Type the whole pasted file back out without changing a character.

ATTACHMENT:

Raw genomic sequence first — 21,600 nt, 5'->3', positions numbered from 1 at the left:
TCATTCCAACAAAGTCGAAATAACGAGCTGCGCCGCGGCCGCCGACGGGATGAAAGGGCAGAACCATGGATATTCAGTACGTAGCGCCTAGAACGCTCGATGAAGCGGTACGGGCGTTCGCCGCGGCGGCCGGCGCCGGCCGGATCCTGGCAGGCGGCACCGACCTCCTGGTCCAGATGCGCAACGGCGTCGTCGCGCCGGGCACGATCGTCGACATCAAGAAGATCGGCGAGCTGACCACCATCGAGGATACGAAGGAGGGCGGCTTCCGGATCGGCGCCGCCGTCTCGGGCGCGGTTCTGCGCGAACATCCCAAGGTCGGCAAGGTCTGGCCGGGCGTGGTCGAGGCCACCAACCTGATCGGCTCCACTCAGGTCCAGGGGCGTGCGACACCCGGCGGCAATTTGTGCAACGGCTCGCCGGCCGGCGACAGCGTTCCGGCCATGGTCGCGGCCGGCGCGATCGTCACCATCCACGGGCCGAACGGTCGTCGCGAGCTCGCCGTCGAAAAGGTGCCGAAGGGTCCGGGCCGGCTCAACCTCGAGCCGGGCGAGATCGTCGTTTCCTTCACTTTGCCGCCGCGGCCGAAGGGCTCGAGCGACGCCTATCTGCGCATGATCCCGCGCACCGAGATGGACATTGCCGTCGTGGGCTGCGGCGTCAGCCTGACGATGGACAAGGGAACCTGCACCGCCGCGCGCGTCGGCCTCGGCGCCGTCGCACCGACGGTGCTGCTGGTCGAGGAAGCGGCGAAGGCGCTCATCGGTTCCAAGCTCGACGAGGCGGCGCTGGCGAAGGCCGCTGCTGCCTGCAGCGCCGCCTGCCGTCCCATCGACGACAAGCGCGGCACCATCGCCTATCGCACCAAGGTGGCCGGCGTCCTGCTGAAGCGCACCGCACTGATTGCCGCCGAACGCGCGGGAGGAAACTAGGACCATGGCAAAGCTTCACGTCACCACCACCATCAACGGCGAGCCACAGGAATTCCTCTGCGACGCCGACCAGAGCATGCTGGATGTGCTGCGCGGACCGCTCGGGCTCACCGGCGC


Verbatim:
Raw genomic sequence first — 21,600 nt, 5'->3', positions numbered from 1 at the left:
TCATTCCAACAAAGTCGAAATAACGAGCTGCGCCGCGGCCGCCGACGGGATGAAAGGGCAGAACCATGGATATTCAGTACGTAGCGCCTAGAACGCTCGATGAAGCGGTACGGGCGTTCGCCGCGGCGGCCGGCGCCGGCCGGATCCTGGCAGGCGGCACCGACCTCCTGGTCCAGATGCGCAACGGCGTCGTCGCGCCGGGCACGATCGTCGACATCAAGAAGATCGGCGAGCTGACCACCATCGAGGATACGAAGGAGGGCGGCTTCCGGATCGGCGCCGCCGTCTCGGGCGCGGTTCTGCGCGAACATCCCAAGGTCGGCAAGGTCTGGCCGGGCGTGGTCGAGGCCACCAACCTGATCGGCTCCACTCAGGTCCAGGGGCGTGCGACACCCGGCGGCAATTTGTGCAACGGCTCGCCGGCCGGCGACAGCGTTCCGGCCATGGTCGCGGCCGGCGCGATCGTCACCATCCACGGGCCGAACGGTCGTCGCGAGCTCGCCGTCGAAAAGGTGCCGAAGGGTCCGGGCCGGCTCAACCTCGAGCCGGGCGAGATCGTCGTTTCCTTCACTTTGCCGCCGCGGCCGAAGGGCTCGAGCGACGCCTATCTGCGCATGATCCCGCGCACCGAGATGGACATTGCCGTCGTGGGCTGCGGCGTCAGCCTGACGATGGACAAGGGAACCTGCACCGCCGCGCGCGTCGGCCTCGGCGCCGTCGCACCGACGGTGCTGCTGGTCGAGGAAGCGGCGAAGGCGCTCATCGGTTCCAAGCTCGACGAGGCGGCGCTGGCGAAGGCCGCTGCTGCCTGCAGCGCCGCCTGCCGTCCCATCGACGACAAGCGCGGCACCATCGCCTATCGCACCAAGGTGGCCGGCGTCCTGCTGAAGCGCACCGCACTGATTGCCGCCGAACGCGCGGGAGGAAACTAGGACCATGGCAAAGCTTCACGTCACCACCACCATCAACGGCGAGCCACAGGAATTCCTCTGCGACGCCGACCAGAGCATGCTGGATGTGCTGCGCGGACCGCTCGGGCTCACCGGCGC